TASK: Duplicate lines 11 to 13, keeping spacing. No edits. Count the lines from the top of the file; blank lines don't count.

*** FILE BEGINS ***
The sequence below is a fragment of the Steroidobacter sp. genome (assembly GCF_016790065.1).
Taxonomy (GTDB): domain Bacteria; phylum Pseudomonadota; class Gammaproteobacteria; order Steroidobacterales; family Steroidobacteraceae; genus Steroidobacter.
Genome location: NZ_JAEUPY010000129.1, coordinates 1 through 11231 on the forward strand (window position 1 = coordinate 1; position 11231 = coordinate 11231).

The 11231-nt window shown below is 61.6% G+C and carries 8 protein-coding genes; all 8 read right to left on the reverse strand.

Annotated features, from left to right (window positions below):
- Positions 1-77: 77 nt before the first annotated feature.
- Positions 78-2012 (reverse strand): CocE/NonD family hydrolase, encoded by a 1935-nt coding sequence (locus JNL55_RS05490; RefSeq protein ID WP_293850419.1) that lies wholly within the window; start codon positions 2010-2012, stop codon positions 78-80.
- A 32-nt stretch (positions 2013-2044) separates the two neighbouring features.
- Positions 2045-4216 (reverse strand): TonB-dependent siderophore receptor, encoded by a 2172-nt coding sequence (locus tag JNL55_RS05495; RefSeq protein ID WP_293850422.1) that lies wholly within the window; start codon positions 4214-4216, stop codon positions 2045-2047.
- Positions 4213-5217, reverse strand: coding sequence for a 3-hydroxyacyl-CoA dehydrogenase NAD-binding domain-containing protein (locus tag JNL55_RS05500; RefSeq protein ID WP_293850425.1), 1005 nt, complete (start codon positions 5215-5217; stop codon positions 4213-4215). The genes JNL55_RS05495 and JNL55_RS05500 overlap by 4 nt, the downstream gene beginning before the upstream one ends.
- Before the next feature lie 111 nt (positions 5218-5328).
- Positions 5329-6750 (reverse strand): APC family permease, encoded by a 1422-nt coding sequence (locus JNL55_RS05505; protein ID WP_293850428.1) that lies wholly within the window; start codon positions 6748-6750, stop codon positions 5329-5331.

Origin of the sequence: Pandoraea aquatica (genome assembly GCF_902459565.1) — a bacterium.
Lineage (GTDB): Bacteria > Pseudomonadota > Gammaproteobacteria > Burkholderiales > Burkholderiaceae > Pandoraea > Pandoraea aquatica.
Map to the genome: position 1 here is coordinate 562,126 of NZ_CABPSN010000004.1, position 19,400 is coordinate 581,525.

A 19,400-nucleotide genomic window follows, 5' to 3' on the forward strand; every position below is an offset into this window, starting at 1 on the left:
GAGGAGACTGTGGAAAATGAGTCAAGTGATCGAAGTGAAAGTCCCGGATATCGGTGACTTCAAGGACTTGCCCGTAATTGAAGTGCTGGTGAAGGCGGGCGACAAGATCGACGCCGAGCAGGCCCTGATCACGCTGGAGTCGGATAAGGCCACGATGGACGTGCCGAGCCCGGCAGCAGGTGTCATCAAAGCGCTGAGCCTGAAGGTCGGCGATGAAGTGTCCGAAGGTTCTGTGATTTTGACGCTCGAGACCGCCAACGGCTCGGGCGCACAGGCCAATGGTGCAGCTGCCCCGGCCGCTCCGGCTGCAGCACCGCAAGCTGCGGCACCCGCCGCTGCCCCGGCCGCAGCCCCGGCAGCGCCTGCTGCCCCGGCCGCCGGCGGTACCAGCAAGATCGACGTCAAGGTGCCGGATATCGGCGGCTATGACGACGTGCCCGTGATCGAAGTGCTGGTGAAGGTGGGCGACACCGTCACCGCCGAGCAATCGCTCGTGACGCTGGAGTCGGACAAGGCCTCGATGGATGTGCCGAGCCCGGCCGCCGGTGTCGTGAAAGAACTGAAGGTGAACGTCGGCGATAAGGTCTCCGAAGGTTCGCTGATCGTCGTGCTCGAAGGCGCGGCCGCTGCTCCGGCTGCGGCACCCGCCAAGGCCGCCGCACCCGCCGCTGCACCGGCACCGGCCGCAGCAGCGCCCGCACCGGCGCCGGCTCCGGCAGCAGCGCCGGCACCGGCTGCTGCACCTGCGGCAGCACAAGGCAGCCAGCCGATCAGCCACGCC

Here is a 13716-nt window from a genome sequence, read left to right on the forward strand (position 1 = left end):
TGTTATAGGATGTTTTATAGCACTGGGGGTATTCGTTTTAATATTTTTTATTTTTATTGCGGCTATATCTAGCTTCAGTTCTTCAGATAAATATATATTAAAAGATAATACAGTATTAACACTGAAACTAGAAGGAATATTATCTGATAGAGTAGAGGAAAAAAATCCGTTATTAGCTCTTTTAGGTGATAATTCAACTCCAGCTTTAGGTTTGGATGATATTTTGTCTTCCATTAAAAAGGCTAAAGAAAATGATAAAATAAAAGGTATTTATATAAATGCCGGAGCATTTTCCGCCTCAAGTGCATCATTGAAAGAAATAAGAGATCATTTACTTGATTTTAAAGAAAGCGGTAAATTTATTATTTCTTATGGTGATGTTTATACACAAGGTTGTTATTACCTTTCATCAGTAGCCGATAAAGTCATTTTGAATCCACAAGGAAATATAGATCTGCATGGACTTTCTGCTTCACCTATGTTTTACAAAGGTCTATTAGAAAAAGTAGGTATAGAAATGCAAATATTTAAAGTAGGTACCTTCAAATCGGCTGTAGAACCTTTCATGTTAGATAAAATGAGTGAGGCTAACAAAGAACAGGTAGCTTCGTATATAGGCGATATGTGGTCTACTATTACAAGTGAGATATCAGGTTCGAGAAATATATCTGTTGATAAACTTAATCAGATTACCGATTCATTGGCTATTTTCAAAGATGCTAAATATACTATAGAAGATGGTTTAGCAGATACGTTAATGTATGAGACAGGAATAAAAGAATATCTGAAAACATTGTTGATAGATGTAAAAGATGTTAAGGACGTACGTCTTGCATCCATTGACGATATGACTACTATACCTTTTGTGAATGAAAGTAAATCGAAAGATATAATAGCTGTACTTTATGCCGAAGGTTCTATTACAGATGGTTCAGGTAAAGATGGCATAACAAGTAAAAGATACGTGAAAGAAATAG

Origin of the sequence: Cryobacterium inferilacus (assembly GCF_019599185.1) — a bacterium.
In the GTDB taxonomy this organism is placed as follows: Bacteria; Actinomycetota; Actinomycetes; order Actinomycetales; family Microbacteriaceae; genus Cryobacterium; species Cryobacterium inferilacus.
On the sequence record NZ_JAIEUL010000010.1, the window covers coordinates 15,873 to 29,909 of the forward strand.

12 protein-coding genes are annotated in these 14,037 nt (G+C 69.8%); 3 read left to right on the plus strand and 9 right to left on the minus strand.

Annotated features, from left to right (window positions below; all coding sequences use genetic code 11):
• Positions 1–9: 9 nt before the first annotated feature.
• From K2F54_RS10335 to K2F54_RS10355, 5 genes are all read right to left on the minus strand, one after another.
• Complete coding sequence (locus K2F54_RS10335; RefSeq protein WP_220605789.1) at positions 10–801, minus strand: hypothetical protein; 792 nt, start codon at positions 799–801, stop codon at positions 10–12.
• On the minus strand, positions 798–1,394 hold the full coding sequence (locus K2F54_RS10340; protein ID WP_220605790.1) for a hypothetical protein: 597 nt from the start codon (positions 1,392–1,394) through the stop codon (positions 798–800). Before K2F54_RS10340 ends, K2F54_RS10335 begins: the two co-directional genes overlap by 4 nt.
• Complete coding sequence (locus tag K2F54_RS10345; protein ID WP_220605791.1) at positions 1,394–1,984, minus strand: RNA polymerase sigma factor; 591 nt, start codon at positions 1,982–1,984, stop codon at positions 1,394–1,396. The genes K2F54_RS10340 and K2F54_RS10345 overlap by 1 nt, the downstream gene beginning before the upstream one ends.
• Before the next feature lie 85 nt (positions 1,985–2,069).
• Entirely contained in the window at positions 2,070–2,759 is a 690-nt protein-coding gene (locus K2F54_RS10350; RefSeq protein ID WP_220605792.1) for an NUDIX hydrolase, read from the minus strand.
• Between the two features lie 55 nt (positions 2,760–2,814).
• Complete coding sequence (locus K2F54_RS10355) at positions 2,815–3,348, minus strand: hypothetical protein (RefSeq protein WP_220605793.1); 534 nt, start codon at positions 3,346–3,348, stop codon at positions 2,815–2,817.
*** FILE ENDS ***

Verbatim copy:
- Before the next feature lie 111 nt (positions 5218-5328).
- Positions 5329-6750 (reverse strand): APC family permease, encoded by a 1422-nt coding sequence (locus JNL55_RS05505; protein ID WP_293850428.1) that lies wholly within the window; start codon positions 6748-6750, stop codon positions 5329-5331.

Origin of the sequence: Pandoraea aquatica (genome assembly GCF_902459565.1) — a bacterium.